Dictionary: CRAN'BER-RY – CRAN'NI-ED

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CRAN'BER-RY, n. [crane and berry.]

The fruit of a species of Oxycoccus, [sour berry,] a berry that grows on a slender, bending stalk. It is also called moss-berry, or moore-berry, as it grows only on peat-bogs, or swampy land. The berry when ripe is red, and of the size of a small cherry or of the hawthorn berry. These berries form a sauce of exquisite flavor, and are used for tarts. The cranberry of the United States is the O. macrocarpus, that of Europe is O. palustris. [The common pronunciation, cramberry, is erroneous.]

CRANCH, v.t.


CRANE, n. [Sax. cran; G. krahn; D. kraan; Sw. kran, or trana; Dan. krane, or trane; W. garan; Corn. krana; Arm. garan; Gr. γερανος, whence geranium, the plant, crane's-bill. The word in Welsh signifies a shank or shaft, a crane or heron. This fowl then may be named from its long legs. Qu. קרן, to shoot.]

  1. A migratory fowl of the genus Ardea, belonging to the grallic order. The bill is straight, sharp and long, with a furrow from the nostrils toward the point; the nostrils are linear, and the feet have four toes. These fowls have long legs, and a long neck, being destined to wade and seek their food among grass and reeds in marshy grounds. The common crane is about four feet in length, of a slender body.
  2. A machine for raising great weights, consisting of a horizontal arm, or piece of timber, projecting from a post, and furnished with a tackle or pulley.
  3. A siphon, or crooked pipe for drawing liquors out of a cask.


An insect of the genus Tipula, of many species. The mouth is a prolongation of the head; the upper jaw is arched; the palpi are two, curved and longer than the head; the proboscis is short. – Encyc.


  1. The plant geranium, of many species; so named from an appendage of the seed-vessel, which resembles the beak of a crane or stork. Some of the species have beautiful flowers and a fragrant scent, and several of them are valued for their astringent properties. [See Crane.] – Encyc.
  2. A pair of pinchers used by surgeons.

CRAN-I-OG'NO-MY, n. [Gr. κρανιον, L. cranium, the skull, and Gr. γνωμων, index.]

The doctrine or science of determining the properties or characteristics of the mind by the conformation of the skull. – Good.


Pertaining to craniology.


One who treats of craniology, or one who is versed in the science of the cranium.

CRAN-I-OL'O-GY, n. [Gr. κρανιον, the skull, and λογος, discourse.]

A discourse or treatise on the cranium or skull; or the science which investigates the structure and uses of the skulls of various animals, particularly in relation to their specific character and intellectual powers. – Ed. Encyc.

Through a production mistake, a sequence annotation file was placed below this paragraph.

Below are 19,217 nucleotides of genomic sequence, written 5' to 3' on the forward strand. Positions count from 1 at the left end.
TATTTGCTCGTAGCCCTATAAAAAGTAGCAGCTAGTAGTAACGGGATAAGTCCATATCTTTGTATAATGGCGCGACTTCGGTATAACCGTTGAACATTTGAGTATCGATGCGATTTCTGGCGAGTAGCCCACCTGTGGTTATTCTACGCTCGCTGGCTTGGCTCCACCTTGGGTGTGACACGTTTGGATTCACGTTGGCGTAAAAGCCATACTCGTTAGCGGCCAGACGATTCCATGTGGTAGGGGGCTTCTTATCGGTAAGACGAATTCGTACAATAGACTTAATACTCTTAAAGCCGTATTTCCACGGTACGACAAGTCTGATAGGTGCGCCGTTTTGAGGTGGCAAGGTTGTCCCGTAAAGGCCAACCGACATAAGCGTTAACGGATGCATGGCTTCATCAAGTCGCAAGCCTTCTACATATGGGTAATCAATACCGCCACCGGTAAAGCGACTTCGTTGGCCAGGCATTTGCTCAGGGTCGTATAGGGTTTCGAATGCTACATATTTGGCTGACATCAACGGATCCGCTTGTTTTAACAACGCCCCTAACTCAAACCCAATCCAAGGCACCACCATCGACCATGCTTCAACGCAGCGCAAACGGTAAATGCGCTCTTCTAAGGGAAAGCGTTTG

CRAN-I-OM'E-TER, n. [Gr. κρανιον, the skull, and μετρον, measure.]

An instrument for measuring the skulls of animals.


Pertaining to craniometry.


The art of measuring the cranium, or skulls, of animals; for discovering their specific differences.

CRAN-I-OS'CO-PY, n. [Gr. κρανιον, supra, and σκοπεω, to view.]

The science of the eminences produced in the cranium by the brain, intended to discover the particular part of the brain, in which reside the organs which influence particular passions or faculties. – Ed. Encyc.

CRA'NI-UM, n. [L. from Gr. κρανιον.]

The skull of an animal; the assemblage of bones which inclose the brain.

CRANK, a. [D. krank; G. id., weak; Sw. kräncka, to afflict; Dan. krænker, id., or krænger, to careen a ship.]

  1. In seamen's language, liable to be overset, as a ship when she is too narrow, or has not sufficient ballast to carry full sail.
  2. Stout; bold; erect; as, a cock crowing crank. – Spenser.

CRANK, n. [This word probably belongs to the root of cringe, krinkle, to bend. D. krinkel, a curl; kronkel, a bend or winding; and krank, weak, is probably from bending; Ir. freanc, to make crooked. Qu כרע, or the root of crook.]

  1. Literally, a bend or turn. Hence, an iron axis with the end bent like an elbow, for moving a piston, the saw in a saw-mill, &c., and causing it to rise and fall at every turn.
  2. Any bend, turn or winding. – Shak.
  3. A twisting or turning in speech; a conceit which consists in a change of the form or meaning of a word. Quips and cranks, and wanton wiles. – Milton.
  4. An iron brace for various purposes. – Mar. Dict.

CRANK, or CRANK'LE, v.i. [See Crank, n., and Crinkle.]

To run in a winding course; to bend, wind and turn. See how this river comes me crankling in. – Shak.


A bend or turn; a crinkle.

CRANK'LE, v.t.

To break into bends, turns or angles; to crinkle. Old Vaga's stream … / Crankling her banks. – Philips.


Broken into unequal surfaces.

CRAN'KLES, n. [plur.]

Angular prominences.


Breaking into bends, turns or angles.


  1. Liability to be overset, as a ship.
  2. Stoutness; erectness.


See CRANK, a.

CRAN'NI-ED, a. [See Cranny.]

Having rents, chinks or fissures; as, a crannied wall. – Brown. Shak.